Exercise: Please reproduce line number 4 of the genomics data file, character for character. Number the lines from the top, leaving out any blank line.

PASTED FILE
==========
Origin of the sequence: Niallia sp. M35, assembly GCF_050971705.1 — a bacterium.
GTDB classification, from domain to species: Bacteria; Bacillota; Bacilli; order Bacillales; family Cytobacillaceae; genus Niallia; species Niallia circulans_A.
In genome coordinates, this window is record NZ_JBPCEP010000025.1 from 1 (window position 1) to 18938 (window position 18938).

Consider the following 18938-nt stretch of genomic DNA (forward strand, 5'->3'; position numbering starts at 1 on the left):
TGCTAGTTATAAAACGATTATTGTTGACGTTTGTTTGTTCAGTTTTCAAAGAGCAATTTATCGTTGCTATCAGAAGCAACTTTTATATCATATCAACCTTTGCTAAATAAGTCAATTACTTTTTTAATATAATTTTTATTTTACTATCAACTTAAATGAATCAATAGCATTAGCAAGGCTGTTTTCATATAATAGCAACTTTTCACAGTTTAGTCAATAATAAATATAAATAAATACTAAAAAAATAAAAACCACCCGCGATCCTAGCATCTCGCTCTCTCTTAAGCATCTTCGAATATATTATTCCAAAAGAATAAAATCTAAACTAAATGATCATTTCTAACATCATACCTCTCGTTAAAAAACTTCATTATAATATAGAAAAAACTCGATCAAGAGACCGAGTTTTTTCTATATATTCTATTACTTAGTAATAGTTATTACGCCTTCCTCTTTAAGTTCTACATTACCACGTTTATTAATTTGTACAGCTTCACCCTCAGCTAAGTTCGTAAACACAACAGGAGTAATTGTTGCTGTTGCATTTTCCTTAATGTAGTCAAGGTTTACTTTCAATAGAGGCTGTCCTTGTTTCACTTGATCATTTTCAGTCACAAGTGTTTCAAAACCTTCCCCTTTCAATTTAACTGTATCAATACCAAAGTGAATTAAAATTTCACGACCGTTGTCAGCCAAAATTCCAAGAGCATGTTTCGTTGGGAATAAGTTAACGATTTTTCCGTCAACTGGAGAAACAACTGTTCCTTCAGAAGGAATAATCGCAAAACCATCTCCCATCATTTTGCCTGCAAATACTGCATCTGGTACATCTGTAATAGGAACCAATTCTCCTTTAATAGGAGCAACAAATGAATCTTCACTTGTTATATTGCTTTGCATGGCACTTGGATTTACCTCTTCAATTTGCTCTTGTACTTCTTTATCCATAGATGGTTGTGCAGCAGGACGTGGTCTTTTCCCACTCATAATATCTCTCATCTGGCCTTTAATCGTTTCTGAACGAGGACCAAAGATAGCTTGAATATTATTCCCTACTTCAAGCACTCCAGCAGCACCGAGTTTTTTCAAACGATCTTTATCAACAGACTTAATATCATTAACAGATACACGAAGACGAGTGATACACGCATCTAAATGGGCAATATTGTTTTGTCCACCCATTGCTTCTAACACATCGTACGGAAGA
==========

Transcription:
Consider the following 18938-nt stretch of genomic DNA (forward strand, 5'->3'; position numbering starts at 1 on the left):